a review of
The Diary of Anais Nin: Vol. 1 (1931-1934) and Vol. 2 (1934-1939). Edited by Gunther Stuhlmann. Swallow Press/Harcourt, Brace & World. $6.95 each.
“Creation,” says Anais Nin, “is a source of action, a directive which alters the course of human life.”
And anyone who reads these diaries will find them revolutionary, destined to take their place with the great transcendental works.
Anais offers an alternative to the industrial state and the violence of mass anxiety: the route of the dream that leads toward humanism founded on the individual beyond ideology. “There is not one big, cosmic meaning for all, there is only the meaning we each give to our life…a book for each person.”
When I spoke to her recently in New York she told me that she was not deeply involved politically because she believed the French saying that one should cultivate one’s own garden first. Creating a garden for the growth of the artist has been her life.
The two volumes now published are part of a continuing diary that has grown to 150 volumes. The people that she encounters range from Henry Miller to Otto Rank; indeed, the characters in her diary represent a wide slice of ‘the intellectual history of her time, including the surrealists Artaud and Breton. Their relationships are enlightening, but the biography is not an end in itself, only a trellis upon which she hangs her images, making the diary a work of art.
Even speculations on minor characters produce revelations. Richard Osborn, lawyer by day, bohemian by night, who talks about writing someday, leads into a digression on hibernation. “The symptoms of hibernating are easily detectable: first, restlessness. The second, absence of pleasure.” To avoid the death of pleasure Anais believes that we should not be afraid to live out our dreams. By the example of her own salvation through artistic consciousness, she shows us the path to self-liberation through a belief in creative imagination and compassion.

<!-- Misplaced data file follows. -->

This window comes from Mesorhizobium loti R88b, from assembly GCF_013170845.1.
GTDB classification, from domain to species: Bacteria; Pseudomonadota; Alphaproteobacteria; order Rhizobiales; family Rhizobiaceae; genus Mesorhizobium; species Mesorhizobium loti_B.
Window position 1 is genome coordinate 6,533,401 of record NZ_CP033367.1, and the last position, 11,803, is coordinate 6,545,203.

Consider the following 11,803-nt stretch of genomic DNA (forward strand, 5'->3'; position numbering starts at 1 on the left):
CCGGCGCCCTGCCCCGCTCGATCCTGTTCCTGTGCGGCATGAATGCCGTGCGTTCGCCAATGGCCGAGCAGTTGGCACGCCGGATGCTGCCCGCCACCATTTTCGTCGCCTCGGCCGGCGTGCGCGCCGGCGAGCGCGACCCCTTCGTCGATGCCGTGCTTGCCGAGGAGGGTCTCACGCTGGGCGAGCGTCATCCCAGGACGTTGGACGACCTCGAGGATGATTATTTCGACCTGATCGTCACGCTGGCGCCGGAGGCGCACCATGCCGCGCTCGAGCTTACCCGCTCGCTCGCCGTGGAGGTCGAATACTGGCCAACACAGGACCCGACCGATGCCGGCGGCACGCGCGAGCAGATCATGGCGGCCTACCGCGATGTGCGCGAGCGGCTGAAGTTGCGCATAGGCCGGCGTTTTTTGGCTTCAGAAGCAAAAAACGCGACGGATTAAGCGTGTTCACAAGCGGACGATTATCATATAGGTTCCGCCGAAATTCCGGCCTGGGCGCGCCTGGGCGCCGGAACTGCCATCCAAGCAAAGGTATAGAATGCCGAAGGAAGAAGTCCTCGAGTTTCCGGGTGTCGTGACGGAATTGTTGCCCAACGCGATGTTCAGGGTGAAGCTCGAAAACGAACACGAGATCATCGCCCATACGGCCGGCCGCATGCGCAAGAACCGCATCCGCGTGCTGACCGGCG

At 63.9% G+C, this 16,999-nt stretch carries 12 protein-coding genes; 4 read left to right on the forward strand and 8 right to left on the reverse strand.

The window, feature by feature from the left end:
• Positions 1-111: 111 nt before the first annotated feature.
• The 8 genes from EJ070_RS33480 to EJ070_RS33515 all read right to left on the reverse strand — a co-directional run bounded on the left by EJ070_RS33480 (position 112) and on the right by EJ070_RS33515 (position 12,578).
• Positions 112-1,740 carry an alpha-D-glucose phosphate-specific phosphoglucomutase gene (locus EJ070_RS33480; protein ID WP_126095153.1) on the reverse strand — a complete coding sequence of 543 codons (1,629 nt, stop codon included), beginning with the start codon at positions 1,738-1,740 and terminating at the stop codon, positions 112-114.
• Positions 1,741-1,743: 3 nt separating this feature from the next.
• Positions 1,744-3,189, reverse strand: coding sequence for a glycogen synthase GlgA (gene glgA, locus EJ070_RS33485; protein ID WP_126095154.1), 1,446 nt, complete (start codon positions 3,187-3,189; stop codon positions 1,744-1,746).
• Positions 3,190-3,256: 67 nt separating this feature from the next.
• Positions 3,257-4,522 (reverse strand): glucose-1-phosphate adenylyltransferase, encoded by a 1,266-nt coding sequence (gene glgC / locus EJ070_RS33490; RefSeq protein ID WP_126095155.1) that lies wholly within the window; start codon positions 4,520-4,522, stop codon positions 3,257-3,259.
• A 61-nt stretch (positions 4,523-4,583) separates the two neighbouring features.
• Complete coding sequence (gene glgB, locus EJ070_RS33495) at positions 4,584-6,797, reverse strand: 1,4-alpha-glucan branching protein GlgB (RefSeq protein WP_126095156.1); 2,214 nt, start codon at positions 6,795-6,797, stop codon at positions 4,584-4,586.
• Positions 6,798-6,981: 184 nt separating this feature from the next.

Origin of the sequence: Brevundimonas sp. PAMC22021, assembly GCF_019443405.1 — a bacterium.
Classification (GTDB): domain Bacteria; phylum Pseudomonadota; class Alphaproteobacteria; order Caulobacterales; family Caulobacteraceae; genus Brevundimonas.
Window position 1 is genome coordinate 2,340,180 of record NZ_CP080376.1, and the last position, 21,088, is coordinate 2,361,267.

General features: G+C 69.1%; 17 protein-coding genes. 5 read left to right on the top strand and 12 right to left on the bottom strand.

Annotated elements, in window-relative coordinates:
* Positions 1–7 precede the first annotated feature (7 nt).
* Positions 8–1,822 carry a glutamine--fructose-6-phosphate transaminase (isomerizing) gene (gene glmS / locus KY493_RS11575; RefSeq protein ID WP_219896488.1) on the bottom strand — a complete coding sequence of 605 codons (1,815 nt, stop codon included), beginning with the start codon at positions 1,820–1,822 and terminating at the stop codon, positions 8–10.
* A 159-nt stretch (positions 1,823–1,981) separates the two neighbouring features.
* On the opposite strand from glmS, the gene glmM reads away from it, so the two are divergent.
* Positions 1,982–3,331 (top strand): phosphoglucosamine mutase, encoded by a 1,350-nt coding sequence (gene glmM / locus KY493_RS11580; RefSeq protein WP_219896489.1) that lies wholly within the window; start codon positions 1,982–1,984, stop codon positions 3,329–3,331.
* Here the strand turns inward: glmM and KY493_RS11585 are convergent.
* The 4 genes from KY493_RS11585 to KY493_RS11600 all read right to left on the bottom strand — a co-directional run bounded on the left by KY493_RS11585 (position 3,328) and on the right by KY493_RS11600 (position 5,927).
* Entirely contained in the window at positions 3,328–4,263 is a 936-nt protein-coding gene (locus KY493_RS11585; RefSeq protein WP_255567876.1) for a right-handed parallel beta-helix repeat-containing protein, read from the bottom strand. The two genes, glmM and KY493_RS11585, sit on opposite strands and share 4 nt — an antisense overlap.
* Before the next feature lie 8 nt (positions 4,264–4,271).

She sees herself on an imagined ship, with a cord made of sand and an anchor or aurora borealis, believing that she can create visions without wine or drugs, suffering the destruction of books and furniture if they hamper her voyages. ” What I seek is…not comfort but the smoothness of magical happenings. Not security but the drug effects of harmony.”
From the diary she also extracts the material for her fiction. She said that readers are being created for her fiction by their exposure to the diary.
One of the greatest short stories of our time, “Birth,” from Under a Glass Bell (1948), concerns a woman’s experience of a stillbirth, and is a distillation of a chapter from the diary in which she relates her communion with God as the result of her experience.
“I had come upon the infinite, through the flesh and through the blood.”
This story is an example of her attempt to transcend realism and probe the unconscious mystery of life, not unlike her earlier hero, D.H. Lawrence. To make her point about realism she relates an anecdote about Hemingway complaining that he was aware of another dimension in writing and not being able to reach it, because “he was trapped in his reporting of externals.”
Throughout the diary we are experiencing a woman’s instinctual knowledge that has faith in its power to create a world different from man’s objective detachment. It is easy to be seduced by her promotion of the mythical, and forget the virtues of realism; but we need her warmth now, as we needed the cold bath of Henry Miller.
As woman-artist she seeks to find in reality the eternal moments turned into living rituals. “Woman wants to destroy aloneness, recover the original paradise.” Men have often looked contemptuously on the artistic pursuits of women: hopefully this diary is the predecessor of a female literature that can unveil the mystery of the womb, and retrieve man from the folly of his self-imposed alienation from nature.
Today, as exploration of the self becomes more important than rational systems, the male role will be the most changed. Already the psychedelic generation has taken the lead.